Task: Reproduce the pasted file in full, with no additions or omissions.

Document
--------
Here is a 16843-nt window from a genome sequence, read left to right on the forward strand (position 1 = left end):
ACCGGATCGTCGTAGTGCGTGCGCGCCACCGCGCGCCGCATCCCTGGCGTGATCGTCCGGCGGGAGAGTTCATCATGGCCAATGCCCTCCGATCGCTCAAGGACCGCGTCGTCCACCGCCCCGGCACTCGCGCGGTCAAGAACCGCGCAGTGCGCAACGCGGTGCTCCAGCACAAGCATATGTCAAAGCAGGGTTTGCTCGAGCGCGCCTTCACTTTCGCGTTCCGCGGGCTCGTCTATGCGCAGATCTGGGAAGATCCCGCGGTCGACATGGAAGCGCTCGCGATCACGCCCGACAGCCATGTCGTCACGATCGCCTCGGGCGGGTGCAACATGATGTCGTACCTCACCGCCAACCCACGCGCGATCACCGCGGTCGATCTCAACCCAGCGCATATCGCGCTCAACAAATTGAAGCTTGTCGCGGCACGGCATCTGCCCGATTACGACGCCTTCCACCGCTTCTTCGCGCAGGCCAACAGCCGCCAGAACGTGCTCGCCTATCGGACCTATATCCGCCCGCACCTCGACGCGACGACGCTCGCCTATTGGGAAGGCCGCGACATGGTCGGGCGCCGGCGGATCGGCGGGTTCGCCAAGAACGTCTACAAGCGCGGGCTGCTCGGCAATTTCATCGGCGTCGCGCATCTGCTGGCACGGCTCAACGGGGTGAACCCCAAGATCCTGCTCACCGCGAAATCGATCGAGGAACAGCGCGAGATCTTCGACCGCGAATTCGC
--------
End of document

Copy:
Here is a 16843-nt window from a genome sequence, read left to right on the forward strand (position 1 = left end):
ACCGGATCGTCGTAGTGCGTGCGCGCCACCGCGCGCCGCATCCCTGGCGTGATCGTCCGGCGGGAGAGTTCATCATGGCCAATGCCCTCCGATCGCTCAAGGACCGCGTCGTCCACCGCCCCGGCACTCGCGCGGTCAAGAACCGCGCAGTGCGCAACGCGGTGCTCCAGCACAAGCATATGTCAAAGCAGGGTTTGCTCGAGCGCGCCTTCACTTTCGCGTTCCGCGGGCTCGTCTATGCGCAGATCTGGGAAGATCCCGCGGTCGACATGGAAGCGCTCGCGATCACGCCCGACAGCCATGTCGTCACGATCGCCTCGGGCGGGTGCAACATGATGTCGTACCTCACCGCCAACCCACGCGCGATCACCGCGGTCGATCTCAACCCAGCGCATATCGCGCTCAACAAATTGAAGCTTGTCGCGGCACGGCATCTGCCCGATTACGACGCCTTCCACCGCTTCTTCGCGCAGGCCAACAGCCGCCAGAACGTGCTCGCCTATCGGACCTATATCCGCCCGCACCTCGACGCGACGACGCTCGCCTATTGGGAAGGCCGCGACATGGTCGGGCGCCGGCGGATCGGCGGGTTCGCCAAGAACGTCTACAAGCGCGGGCTGCTCGGCAATTTCATCGGCGTCGCGCATCTGCTGGCACGGCTCAACGGGGTGAACCCCAAGATCCTGCTCACCGCGAAATCGATCGAGGAACAGCGCGAGATCTTCGACCGCGAATTCGC